Speaking at a meeting at imec this week, Young Sohn, president and chief strategy officer at Samsung Electronics, described the objective of creating a “dashboard” for the body, that will enable you, “to read out key parameters”, of your health – potentially going beyond “fitness” parameters, and into monitoring medical conditions.
The vehicle is Samsung's SimBand, which Young Sohn emphasises is not (at least, not yet) a product but a reference design, a platform on which to mount sensors and applications. To that end, it is – in hardware and software terms – an API on to which designers can mount exchangeable and replaceable sensors.
At Imec, work is focussing on areas such as making transcutaneous measurements with different wavelengths of light, looking at parameters such as hearts rate, blood oxygen saturation, and with contact sensors to measure skin impedance, potentially deriving data as complex as an ECG. The image is of a sensor module that interfaces to the SimBand platform. SimBand is, says Young Sohn, an open-platform approach designed to accelerate development of the data-gathering part – sensor and algorithm development – of a larger digital health concept. Aiming to make the device more practical, even if it is a development vehicle, is the battery power for the wristband; a “shuttle” battery clips to the outer side of the band on the inner-wrist side, with a magnetic catch, so that a batteries can be charged separately and fresh one attached in seconds.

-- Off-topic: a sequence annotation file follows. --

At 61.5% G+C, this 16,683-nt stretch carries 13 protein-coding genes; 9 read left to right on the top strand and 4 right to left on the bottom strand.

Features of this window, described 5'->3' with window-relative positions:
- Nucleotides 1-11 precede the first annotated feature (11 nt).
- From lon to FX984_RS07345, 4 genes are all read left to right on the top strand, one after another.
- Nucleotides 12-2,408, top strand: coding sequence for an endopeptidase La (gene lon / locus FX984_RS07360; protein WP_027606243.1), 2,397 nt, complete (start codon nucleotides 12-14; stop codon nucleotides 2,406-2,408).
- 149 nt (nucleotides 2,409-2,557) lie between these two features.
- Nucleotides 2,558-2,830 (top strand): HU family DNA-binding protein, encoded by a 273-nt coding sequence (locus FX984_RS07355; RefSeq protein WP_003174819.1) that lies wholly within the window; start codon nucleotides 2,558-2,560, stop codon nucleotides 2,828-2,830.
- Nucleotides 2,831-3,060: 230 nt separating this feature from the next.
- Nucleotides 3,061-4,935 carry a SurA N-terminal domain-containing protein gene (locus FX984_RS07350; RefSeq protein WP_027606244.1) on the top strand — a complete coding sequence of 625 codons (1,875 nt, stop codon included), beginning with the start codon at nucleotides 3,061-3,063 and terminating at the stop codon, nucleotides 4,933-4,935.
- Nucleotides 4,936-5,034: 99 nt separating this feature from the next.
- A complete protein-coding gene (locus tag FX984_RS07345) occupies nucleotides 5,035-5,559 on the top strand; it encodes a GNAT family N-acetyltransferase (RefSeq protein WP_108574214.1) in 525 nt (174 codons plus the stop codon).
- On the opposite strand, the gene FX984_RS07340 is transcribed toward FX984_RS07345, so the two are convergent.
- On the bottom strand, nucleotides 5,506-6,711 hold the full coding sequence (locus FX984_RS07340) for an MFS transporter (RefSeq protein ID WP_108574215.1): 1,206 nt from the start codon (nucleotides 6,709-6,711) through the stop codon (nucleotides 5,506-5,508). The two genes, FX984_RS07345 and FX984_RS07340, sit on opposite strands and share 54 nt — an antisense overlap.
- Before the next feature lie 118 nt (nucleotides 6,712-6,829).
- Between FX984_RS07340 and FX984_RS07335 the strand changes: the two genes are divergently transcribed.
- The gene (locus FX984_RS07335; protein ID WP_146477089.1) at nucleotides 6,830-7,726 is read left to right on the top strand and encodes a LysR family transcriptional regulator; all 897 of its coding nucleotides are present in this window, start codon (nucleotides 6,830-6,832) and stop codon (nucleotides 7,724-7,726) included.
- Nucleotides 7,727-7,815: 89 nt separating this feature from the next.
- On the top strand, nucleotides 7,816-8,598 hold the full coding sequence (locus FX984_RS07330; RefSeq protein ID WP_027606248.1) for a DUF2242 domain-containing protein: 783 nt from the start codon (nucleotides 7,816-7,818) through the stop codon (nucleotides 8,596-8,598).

Young Sohn notes that there is a need to bring both accuracy and low power to the sensing function; Imec says that the sensor array it has deployed on the SimBand promises to bring a new understanding of the body’s inner workings to the world of consumer health monitoring. Luc Van den hove, president and CEO at Imec adds, “We are excited to have contributed to Samsung’s effort to take the next step in wearable health monitoring